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Gigha school children remember all at sea
Children from Gigha Primary School worked together to make a wreath for their Remembrance Day commemoration, this year based on their learning about the role of the Navy in the wars, and lives lost at sea.
This year’s wreath was made out of driftwood and scallop shells, each painted with a picture of a poppy.
The children wanted to create something to especially remember the Second Word War sailors who died on the SS Aska when she was bombed and sank between the islands of Gigha and Cara 80 years ago.
The wreath was laid underneath a special window outside Gigha and Cara Parish Church and everyone observed a socially distanced two-minute silence at 11am on Wednesday, November 11.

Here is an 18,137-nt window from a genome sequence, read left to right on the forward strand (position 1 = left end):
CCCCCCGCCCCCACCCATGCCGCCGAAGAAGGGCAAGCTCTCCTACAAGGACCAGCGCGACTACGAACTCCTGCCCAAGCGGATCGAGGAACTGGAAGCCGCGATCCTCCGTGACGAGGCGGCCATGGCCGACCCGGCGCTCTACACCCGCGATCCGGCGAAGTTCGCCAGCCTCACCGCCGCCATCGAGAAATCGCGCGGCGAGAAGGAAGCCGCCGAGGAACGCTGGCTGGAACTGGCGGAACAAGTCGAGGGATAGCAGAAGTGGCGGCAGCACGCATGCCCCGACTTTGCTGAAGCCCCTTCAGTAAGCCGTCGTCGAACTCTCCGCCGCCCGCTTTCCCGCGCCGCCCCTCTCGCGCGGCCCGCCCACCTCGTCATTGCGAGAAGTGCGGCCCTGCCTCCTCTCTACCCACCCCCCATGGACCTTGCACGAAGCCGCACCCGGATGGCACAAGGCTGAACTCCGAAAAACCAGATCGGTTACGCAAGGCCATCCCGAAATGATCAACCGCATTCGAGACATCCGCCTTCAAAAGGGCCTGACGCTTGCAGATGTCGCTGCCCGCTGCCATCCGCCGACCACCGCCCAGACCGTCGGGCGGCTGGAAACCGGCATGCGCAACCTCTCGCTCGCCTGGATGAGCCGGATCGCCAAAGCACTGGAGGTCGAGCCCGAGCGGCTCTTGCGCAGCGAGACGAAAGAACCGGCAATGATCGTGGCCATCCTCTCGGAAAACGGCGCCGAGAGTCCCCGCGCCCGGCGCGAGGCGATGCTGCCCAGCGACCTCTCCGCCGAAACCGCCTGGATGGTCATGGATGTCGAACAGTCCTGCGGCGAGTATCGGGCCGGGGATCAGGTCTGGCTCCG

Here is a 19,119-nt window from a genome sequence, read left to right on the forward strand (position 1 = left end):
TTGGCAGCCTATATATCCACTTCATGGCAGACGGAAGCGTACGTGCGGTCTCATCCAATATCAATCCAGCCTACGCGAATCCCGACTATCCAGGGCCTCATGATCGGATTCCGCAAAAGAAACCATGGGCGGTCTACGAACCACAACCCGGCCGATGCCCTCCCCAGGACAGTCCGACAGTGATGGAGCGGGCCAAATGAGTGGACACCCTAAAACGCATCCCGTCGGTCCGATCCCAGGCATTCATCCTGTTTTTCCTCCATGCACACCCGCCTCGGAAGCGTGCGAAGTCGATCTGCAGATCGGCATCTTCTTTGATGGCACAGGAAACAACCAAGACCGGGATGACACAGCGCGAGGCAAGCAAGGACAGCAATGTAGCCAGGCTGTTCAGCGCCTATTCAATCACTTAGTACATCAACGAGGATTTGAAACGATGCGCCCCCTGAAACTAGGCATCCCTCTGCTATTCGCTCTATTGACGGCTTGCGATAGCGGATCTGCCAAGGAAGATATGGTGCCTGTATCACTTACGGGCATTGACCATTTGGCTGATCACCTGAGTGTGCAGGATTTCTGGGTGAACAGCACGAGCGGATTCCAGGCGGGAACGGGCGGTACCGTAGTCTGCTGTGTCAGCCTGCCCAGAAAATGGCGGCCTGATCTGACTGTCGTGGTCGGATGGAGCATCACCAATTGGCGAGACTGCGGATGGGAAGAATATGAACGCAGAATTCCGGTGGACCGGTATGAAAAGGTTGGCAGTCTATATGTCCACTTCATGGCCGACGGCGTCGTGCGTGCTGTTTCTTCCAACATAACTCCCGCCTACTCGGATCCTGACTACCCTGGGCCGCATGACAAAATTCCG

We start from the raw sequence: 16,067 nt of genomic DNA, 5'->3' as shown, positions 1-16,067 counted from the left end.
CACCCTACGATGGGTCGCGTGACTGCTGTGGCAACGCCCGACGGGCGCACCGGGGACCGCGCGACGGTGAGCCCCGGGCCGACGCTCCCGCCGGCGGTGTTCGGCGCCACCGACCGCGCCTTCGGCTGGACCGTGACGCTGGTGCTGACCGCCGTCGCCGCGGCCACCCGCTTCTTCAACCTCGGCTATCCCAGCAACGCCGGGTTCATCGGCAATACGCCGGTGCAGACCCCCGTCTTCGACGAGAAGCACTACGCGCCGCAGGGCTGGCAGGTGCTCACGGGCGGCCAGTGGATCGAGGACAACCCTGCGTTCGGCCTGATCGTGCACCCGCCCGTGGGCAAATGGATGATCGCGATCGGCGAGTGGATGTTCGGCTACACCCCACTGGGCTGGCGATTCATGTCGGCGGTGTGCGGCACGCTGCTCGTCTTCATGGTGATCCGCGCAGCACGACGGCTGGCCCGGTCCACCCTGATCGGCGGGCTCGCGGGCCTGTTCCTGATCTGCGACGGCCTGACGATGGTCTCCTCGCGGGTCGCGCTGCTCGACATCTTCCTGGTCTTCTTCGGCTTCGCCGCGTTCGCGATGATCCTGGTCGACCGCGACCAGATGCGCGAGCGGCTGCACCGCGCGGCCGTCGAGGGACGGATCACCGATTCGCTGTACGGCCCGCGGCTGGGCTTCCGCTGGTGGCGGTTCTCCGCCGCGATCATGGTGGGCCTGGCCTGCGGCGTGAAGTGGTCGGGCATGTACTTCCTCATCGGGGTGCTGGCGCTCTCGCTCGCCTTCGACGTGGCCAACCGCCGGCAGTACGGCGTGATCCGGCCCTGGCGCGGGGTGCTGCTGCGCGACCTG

Carradale youngster’s Remembrance tribute at home
An eight-year-old boy from Carradale was determined to remember the sacrifice of armed forces members who have fought and died in the line of duty despite disruptions caused by the coronavirus pandemic.
Kyle Gosling decided to decorate a window at his home with poppies, cut-out silhouettes of soldiers and crosses, and the words ‘Lest we forget’ to commemorate Remembrance Sunday, and also observed a two-minute silence in his garden.
The youngster’s dad Scott said: ‘Kyle would normally attend the memorial service at Carradale war monument with the Carradale Beavers, Cubs and Scouts but, due to the Covid-19 restrictions this year, and with no services taking place, he didn’t want to miss this important day so decided to create his own tribute to all the brave soldiers who fought in the wars.’
Kyle added a plane to his window as a tribute to his great-great-uncle Donnie Galbraith from Campbeltown, who died on January 26 1945 when the Lancaster bomber he was in was shot down.